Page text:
Do you know what’s going on in the system?

Visibility and ability to quickly assess what’s happening in the system is key to identifying issues and assessing behaviour and health of the system. Do you have comprehensive monitoring and logging infrastructure in place? Are those resilient and would cope with potential, unexpected load? Do you staff have easy access to to those systems? All of those are essential to diagnosing your service. Also, do you have a way of easily run a test suite against production system, such as execute typical user journey (be it website or service)?

Do your team and support engineers have good understanding how system works as a whole?

IT systems can be of various complexity. Regardless of that, do your team (developers, testers, DevOps, etc) have a good understanding how the system works as a whole and how components depend on each other? Do they know how to diagnose common faults and problems? If your system is composed of multiple micro-services not every member of the team would be equally proficient in understanding how each of the services works inside out (probably). That’s fine as long as there is a general understanding how each of the services/components work – and team members know who to talk to in relation to specific micro-service or component. Does everyone know which components of the system can fail gracefully (causing minor degradation) and which components would render whole system useless? In an example of travel search engine a recommendation engine’s outage would cause degradation of the system while search component would render system pretty much useless. You can classify them as critical, important and nice to have, tier 1, 2 and 3, etc. If your operation is 24/7 are your engineers comfortable with identifying faults, fixing them or knowing where to escalate issues?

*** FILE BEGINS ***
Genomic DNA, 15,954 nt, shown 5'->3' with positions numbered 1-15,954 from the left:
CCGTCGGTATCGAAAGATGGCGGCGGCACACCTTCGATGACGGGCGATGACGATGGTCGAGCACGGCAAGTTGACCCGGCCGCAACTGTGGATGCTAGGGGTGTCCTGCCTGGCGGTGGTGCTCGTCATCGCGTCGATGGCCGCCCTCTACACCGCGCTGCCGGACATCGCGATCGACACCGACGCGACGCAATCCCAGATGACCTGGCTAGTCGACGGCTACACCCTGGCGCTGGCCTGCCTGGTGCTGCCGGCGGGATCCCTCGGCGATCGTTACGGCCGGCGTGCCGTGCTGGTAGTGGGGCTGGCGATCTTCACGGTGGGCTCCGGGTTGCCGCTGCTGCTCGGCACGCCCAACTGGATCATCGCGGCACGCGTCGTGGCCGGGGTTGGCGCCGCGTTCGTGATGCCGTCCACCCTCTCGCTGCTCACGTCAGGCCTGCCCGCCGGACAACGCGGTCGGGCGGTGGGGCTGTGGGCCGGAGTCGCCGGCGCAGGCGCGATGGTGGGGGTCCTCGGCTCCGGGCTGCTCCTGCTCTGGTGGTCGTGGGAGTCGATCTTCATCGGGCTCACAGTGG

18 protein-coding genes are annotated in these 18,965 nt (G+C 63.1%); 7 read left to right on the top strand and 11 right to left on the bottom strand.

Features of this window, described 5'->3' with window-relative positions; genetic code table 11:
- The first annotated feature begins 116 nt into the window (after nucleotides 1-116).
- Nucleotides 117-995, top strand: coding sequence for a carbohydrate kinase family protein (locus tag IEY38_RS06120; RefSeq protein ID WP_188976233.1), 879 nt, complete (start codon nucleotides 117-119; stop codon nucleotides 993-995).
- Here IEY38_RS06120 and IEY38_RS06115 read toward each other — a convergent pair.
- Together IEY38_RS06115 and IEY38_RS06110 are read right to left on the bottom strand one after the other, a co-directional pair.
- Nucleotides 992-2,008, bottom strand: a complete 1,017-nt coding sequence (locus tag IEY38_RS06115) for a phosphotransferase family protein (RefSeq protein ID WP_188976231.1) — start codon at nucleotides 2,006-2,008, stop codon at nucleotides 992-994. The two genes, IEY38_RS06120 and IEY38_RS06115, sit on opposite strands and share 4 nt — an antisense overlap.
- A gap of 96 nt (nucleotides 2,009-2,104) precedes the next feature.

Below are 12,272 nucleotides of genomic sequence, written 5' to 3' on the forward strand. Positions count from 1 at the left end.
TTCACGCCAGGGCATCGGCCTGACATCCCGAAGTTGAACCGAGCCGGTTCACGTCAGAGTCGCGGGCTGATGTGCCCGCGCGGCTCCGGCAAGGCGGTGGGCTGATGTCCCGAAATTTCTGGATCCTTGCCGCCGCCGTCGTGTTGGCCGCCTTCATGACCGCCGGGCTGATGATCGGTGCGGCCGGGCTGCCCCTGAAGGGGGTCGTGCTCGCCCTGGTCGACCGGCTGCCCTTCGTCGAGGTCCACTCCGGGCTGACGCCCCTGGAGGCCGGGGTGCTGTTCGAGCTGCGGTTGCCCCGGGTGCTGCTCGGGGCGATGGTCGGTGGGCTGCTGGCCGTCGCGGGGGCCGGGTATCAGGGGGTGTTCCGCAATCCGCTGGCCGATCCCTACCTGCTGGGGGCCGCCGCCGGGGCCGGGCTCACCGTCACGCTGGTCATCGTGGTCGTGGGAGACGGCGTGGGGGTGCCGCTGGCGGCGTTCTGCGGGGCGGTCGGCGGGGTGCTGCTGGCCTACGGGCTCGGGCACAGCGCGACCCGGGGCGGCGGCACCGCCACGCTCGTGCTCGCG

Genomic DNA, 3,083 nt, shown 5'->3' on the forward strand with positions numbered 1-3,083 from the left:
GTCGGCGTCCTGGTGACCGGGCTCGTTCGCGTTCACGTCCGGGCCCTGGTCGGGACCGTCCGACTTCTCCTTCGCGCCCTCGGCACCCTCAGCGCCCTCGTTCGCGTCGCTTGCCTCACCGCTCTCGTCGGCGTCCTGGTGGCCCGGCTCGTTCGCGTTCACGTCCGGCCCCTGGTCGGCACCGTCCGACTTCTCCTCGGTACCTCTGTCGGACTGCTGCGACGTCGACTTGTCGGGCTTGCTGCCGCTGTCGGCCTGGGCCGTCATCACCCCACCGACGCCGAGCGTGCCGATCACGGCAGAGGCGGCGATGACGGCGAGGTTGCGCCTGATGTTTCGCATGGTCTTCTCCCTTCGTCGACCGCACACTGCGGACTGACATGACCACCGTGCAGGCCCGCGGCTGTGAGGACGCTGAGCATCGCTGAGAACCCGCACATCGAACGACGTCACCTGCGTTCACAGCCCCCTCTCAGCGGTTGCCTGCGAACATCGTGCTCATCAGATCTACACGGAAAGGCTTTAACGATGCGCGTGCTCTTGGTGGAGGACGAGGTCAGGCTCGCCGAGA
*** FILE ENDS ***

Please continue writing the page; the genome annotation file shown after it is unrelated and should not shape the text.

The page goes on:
Identify risks, assess likeliness of fault and impact

Things can go wrong, and most likely they will. When you are releasing new system the likelihood may be higher than usually. It’s important to identify risks (i.e. data migration not completing, data corruption, service failure for some expected but unlikely reasons) – it’s crucial to highlight that to the business and have an open discussion about cost of mitigation, accepting the risk or executing plan B.

Do you have plan B?

One thing you should definitely do is to have a plan for when all hell breaks loose. If you have an existing system in place and you are introducing major change with data migration, etc you need to plan for a rollback. If it’s a new system then you are having a different kind of battle to fight. Part of “plan B” may be to include PR or incident management team and get their help if things go bad. Whatever your release is, brand new system or replacement of old, whether it is internal or external system, you should always acknowledge that things may go wrong and you should really have a “plan B”.

Are you ready for the load?